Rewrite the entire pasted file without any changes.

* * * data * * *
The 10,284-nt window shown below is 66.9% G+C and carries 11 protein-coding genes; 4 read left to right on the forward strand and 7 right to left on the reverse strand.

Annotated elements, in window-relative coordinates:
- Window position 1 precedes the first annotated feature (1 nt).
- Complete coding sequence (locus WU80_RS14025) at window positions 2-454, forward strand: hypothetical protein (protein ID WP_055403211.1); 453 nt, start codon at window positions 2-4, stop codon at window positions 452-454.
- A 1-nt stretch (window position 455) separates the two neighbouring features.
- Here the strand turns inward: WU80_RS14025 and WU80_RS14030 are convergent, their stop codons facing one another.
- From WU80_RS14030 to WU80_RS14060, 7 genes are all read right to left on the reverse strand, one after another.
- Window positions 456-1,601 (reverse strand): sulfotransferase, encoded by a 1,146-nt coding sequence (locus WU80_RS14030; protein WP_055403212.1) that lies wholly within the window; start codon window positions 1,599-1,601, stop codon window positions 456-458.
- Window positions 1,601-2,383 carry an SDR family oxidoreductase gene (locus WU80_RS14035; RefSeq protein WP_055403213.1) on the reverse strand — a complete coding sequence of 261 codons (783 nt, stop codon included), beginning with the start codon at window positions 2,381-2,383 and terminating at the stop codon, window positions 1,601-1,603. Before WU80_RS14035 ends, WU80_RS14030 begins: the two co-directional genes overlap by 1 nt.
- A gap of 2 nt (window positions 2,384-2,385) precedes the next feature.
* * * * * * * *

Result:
The 10,284-nt window shown below is 66.9% G+C and carries 11 protein-coding genes; 4 read left to right on the forward strand and 7 right to left on the reverse strand.

Annotated elements, in window-relative coordinates:
- Window position 1 precedes the first annotated feature (1 nt).
- Complete coding sequence (locus WU80_RS14025) at window positions 2-454, forward strand: hypothetical protein (protein ID WP_055403211.1); 453 nt, start codon at window positions 2-4, stop codon at window positions 452-454.
- A 1-nt stretch (window position 455) separates the two neighbouring features.
- Here the strand turns inward: WU80_RS14025 and WU80_RS14030 are convergent, their stop codons facing one another.
- From WU80_RS14030 to WU80_RS14060, 7 genes are all read right to left on the reverse strand, one after another.
- Window positions 456-1,601 (reverse strand): sulfotransferase, encoded by a 1,146-nt coding sequence (locus WU80_RS14030; protein WP_055403212.1) that lies wholly within the window; start codon window positions 1,599-1,601, stop codon window positions 456-458.
- Window positions 1,601-2,383 carry an SDR family oxidoreductase gene (locus WU80_RS14035; RefSeq protein WP_055403213.1) on the reverse strand — a complete coding sequence of 261 codons (783 nt, stop codon included), beginning with the start codon at window positions 2,381-2,383 and terminating at the stop codon, window positions 1,601-1,603. Before WU80_RS14035 ends, WU80_RS14030 begins: the two co-directional genes overlap by 1 nt.
- A gap of 2 nt (window positions 2,384-2,385) precedes the next feature.